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Specialized Education: Career and Education Opportunities in Montana

Specialized Education: Specialized Educators have skills aimed at providing specific educational experiences to bear in non-standard situations. From farming advisors to physical education specialists, they have teaching skills and specific domain knowledge that makes them invaluable to niche communities.

Montana
Montana photo by Qfl247

Montana has a population of 974,989, which has grown by 8.07% in the last 10 years. Nicknamed the "Treasure State," its capital is Helena, though its most populous city is Billings. In 2008, there were a total of 651,425 jobs in Montana. The average annual income was $34,622 in 2008, up from $33,927 the preceding year. The unemployment rate in Montana was 6.2% in 2009, which has grown by 1.6% since the previous year. Roughly 24.4% of Montana residents have college degrees, which is higher than the national average.

The top industries in Montana include agencies, brokerages, and other insurance related activities, automotive parts, accessories, and tire stores, and third party administration of insurance funds/plans. Notable tourist attractions include the Zoomontana, the Museum of Women's History, and the Moss Mansion Museum.

CITIES WITH Specialized Education OPPORTUNITIES IN Montana


Featured Online Colleges

Everest University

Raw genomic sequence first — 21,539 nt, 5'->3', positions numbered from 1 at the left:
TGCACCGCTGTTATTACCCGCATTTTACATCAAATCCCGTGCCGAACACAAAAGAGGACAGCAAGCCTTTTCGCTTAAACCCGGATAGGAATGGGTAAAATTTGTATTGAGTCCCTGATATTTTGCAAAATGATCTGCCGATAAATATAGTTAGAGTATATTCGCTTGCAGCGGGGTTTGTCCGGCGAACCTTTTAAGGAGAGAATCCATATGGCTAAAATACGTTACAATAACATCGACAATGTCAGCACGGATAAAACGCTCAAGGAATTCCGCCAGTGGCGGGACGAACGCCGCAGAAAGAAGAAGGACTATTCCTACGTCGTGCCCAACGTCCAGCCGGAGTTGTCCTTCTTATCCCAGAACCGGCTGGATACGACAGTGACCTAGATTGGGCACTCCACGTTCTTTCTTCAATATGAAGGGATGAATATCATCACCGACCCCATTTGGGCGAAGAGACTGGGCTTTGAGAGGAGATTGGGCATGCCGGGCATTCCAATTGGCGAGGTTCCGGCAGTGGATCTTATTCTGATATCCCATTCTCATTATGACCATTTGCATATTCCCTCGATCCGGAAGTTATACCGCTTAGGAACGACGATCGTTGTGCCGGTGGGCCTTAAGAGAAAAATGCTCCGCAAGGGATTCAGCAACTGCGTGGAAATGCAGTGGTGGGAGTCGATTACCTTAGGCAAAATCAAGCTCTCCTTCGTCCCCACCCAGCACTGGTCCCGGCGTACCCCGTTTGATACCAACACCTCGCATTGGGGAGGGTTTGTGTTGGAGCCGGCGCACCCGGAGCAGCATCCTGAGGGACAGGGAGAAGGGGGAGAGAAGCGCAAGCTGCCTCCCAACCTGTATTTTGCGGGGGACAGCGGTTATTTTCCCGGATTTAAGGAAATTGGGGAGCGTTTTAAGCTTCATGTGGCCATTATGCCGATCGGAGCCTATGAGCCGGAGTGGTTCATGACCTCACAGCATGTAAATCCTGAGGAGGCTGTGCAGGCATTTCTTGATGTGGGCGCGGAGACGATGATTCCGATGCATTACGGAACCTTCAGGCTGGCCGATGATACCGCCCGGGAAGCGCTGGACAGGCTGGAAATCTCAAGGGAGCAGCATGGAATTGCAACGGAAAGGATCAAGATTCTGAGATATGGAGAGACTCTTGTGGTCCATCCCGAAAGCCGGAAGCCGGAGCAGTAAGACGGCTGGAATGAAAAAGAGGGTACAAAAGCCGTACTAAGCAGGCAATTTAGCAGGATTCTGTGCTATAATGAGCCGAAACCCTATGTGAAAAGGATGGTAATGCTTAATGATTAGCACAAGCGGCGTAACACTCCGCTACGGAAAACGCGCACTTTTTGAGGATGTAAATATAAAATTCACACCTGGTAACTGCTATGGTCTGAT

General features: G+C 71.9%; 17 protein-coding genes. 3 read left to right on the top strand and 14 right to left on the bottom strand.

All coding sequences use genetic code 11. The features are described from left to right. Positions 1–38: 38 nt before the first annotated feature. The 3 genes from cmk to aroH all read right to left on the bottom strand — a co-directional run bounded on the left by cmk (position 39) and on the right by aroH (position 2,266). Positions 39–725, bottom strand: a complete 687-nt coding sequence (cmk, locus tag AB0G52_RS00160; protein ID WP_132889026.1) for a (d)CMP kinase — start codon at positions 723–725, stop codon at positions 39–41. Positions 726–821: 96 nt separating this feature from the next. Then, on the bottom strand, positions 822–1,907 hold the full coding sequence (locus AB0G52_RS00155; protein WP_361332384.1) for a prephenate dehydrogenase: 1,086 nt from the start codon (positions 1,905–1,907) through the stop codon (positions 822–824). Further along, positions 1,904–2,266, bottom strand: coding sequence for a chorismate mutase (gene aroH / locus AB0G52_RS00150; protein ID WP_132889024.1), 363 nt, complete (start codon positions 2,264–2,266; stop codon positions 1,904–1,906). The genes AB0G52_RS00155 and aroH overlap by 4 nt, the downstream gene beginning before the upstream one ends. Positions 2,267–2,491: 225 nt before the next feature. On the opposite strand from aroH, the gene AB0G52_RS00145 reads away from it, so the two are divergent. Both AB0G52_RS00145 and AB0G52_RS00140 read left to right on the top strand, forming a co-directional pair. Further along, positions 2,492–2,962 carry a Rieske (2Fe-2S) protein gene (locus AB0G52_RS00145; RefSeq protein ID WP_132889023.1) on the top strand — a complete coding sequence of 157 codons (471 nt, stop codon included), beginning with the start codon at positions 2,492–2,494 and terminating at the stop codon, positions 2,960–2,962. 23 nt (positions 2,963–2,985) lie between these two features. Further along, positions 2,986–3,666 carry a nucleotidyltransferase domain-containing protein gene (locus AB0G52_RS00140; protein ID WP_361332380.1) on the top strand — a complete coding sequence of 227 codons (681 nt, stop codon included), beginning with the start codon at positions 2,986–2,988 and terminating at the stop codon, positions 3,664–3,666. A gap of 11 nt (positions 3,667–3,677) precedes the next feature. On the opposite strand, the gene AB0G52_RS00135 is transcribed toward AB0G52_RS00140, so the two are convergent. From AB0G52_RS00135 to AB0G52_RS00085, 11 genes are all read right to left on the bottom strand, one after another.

Liberty University
American InterContinental University Online

CAREERS WITHIN Specialized Education

Farm Management Adviser

Farm Management Advisers advise, instruct, and assist individuals and families engaged in agriculture, agricultural-related processes, or home economics activities. Farm Management Advisers need to make use of strategies for learning about new situations and problems as they arise. They also need to read and understand what has been read.
Instructional Systems Specialist

Instructional Systems Specialists develop instructional material, coordinate educational content, and incorporate current technology in specialized fields that provide guidelines to educators and instructors for developing curricula and conducting courses. Instructional Systems Specialists need to make use of strategies for learning about new situations and problems as they arise. They also need to respond to the actions of other and coordinate activities with them.